Art at One Year Old

At 12 months, Moon is eager to use a utensil at mealtimes. I interpreted this tool use as an indicator that she may be interested in using a tool with art materials too.


I offered Moon a brush and red watercolor at the table, where her sister was already painting.



Next time I’d like to be more intentional and set up the watercolor on the floor so that she can move more comfortably around it.




I have been curious about the Crayola Slick Stix since I read about them here. Since Moon tastes everything right now, these hard-cased oil pastels by Crayola seemed worth a try.



Greysen has regular access to oil pastels, so I was hesitant to purchase another type of oil pastel, especially one made specifically for children. I expected them to be of lesser quality than those marketed toward artists.


They were so incredibly smooth, and Moon’s marks were incredibly vibrant. My only regret is buying this five-pack of primary colors instead of the wider range of 12 colors. I’m more than a little surprised that I liked these so much.




Apologies for the photo quality, as I’ve misplaced my camera. Fingers crossed that I’ll find it soon!

Including Infants in Traditions

Family traditions counter alienation and confusion. They help us define who we are; they provide something steady, reliable and safe in a confusing world.                                                                  -Susan Lieberman

Even though this is our second holiday season with a little one, Mike and are are still trying to establish some family traditions.  The one criteria that we are trying to uphold is for the tradition or activity to allow for the girls to be protagonists.

Painting pumpkins is a simple and appropriate way for the little ones to be active participants in some Halloween fun. Last year, I offered Greysen blue & lavender paint as a contrast to the orange of the pumpkin.

This year, I was inspired by Jean at the Artful Parent to use black paint on our pumpkins.

The Right to Use High Quality Materials

I chose to offer the girls acrylic paints so that the paint wouldn’t wash off should it rain as it could have with other types of “children’s paint.”  I love to use high-quality art mediums such as acrylics because the experiences are qualitatively different than lesser paints. Acrylics spread smoothly, and the results are bright and bold. Since acrylic can stain clothing, I covered the girls in their smocks. Greysen still somehow managed to get some paint on her diaper, however!

I poured a blotch of black paint on a small pumpkin for Moon, and she immediately rubbed the pumpkin, coincidentally spreading paint around the pumpkin.

I set up black acrylic, silver glitter paint, and paintbrushes for Greysen. The glitter paint was completely covered up by the black, so in the end it wasn’t really visible on the final painted pumpkin.

We set it outside that evening, and went outside the following afternoon to look at it again. We were surprised to find that the portions that had been painted were cooked by our warm California sun! Basically, any area that had been painted black and faced the sun had sunken in.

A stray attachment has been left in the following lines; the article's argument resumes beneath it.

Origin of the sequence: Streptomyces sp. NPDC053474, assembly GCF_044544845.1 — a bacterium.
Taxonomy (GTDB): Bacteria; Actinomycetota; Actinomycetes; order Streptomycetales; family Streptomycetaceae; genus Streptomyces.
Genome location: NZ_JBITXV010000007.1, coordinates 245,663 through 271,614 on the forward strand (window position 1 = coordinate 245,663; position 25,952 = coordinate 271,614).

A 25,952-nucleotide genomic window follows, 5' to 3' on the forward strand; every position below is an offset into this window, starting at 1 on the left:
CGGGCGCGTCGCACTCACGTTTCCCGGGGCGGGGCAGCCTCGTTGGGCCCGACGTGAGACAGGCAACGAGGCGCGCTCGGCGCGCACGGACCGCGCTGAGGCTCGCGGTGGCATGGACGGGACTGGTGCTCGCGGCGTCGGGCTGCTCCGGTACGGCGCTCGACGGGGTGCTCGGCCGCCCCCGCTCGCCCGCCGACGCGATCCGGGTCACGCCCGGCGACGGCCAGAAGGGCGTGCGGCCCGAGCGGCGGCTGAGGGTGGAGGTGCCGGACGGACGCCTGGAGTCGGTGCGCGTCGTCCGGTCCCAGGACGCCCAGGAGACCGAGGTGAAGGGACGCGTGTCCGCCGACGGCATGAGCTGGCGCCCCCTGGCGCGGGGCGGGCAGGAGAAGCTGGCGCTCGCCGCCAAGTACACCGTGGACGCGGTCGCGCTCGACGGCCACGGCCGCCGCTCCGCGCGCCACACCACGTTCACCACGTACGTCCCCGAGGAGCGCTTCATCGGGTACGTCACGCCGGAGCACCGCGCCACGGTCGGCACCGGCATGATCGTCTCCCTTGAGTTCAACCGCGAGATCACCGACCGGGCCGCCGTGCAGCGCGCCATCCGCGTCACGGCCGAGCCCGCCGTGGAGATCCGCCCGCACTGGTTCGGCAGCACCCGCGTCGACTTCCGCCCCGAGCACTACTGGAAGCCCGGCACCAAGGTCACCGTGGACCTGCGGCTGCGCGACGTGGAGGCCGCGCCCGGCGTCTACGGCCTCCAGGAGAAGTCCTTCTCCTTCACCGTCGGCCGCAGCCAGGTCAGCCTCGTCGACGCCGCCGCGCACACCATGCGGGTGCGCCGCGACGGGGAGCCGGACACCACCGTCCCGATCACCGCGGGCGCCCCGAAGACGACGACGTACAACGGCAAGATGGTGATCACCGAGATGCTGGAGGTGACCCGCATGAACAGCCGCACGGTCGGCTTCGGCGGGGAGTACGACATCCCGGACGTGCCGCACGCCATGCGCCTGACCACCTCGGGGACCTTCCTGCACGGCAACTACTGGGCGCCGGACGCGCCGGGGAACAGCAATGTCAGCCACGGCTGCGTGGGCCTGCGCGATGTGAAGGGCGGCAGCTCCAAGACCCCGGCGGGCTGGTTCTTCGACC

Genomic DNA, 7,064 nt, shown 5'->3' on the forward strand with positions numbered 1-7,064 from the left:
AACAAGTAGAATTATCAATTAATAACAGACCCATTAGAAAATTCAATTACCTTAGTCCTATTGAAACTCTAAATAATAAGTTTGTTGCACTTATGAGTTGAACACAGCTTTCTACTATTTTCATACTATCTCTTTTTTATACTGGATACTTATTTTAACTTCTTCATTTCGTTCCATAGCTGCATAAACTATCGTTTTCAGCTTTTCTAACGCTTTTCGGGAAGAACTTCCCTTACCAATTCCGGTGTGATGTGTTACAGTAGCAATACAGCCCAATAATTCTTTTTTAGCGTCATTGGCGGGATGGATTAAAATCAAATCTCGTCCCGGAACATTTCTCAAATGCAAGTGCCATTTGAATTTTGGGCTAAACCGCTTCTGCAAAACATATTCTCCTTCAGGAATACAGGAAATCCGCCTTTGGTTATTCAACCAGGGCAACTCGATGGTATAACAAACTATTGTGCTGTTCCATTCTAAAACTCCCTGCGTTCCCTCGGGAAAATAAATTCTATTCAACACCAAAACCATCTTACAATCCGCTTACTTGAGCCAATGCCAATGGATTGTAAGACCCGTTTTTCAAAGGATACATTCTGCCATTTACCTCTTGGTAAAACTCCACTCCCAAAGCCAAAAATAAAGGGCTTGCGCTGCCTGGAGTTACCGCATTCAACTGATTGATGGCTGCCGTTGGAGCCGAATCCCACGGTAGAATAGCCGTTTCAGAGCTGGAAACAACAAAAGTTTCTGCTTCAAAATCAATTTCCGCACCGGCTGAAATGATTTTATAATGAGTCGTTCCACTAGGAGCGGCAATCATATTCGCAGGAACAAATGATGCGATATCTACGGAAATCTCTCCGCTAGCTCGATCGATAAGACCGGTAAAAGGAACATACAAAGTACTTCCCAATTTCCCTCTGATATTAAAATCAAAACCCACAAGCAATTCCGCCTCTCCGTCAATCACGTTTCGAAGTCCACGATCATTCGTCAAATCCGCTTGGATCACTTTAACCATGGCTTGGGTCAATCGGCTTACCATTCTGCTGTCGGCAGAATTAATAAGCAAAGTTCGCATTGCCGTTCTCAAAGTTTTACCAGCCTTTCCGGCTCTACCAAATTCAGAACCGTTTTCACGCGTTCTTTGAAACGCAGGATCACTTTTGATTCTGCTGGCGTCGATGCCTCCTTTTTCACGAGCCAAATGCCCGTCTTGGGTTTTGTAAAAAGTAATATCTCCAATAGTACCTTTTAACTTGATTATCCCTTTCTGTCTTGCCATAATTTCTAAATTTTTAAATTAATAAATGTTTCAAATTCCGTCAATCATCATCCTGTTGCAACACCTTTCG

The pumpkin was still whole, but we were so curious as to what was going on inside the pumpkin. Though we were originally not going to carve the pumpkin because Greysen and Moon could not participate meaningful, we eventually decided to cut it open to see what was going on inside.

I didn’t get a picture of the it, but the pumpkin was totally fine inside. Even though the pumpkin flesh underneath the painted portions was soft it was otherwise okay. Regardless, I think we will stay clear of black paint next year!

As far as traditions go, I imagine as the girls skills and interests develop and change over the year so will our traditions. Now, what can Greysen help cook for Thanksgiving?

Watercolor . . . The First Paint

Infancy is a time of discovery, a time when practically every experience is a new one, with so many new ideas and materials for infants to digest! As such, I’m always on the lookout for interesting play experiences with the familiar so that children can play, perhaps, beyond the discovery stage.

Group Care

In the classroom, I have offered watercolor to the infants before other types of paint because water is a familiar sensory experience. Watercolors offer the possibility that children may notice the novel aspect of it – color! Watercolor is therefore my favorite first paint to offer infants.

At Home

I also want Greysen to have an uninterrupted art experience, one where my daughter is not distracted by reminders to not eat the paint. Greysen is one year old, but I wish I would have offered watercolor paint for her to play with sooner!

Since she indicated a preference for brushes when we painted with acrylic paint, I offered her brushes to use with watercolor.

Red Watercolor

I prefer liquid watercolor to watercolor cakes for infants and toddlers, as the paint is easier for the children to access. When liquid watercolor mixes, the color change is very visible to the children.  Best of all, since they are already liquid, the watercolor can be set up in bowls or shallow tubs for the infant or toddler to play with, sans brush.

I bought red, blue, and yellow liquid watercolor from Discount School Supply, which can be seen here:
Colorations Liquid Watercolor Paint 8 oz.
Though they have MANY colors, I figured that we could make a fair number of colors with these primary colors.

I also bought a heavy-weight large piece of watercolor paper for painting. This paper is ideal because it can get pretty soaked and won’t fall apart.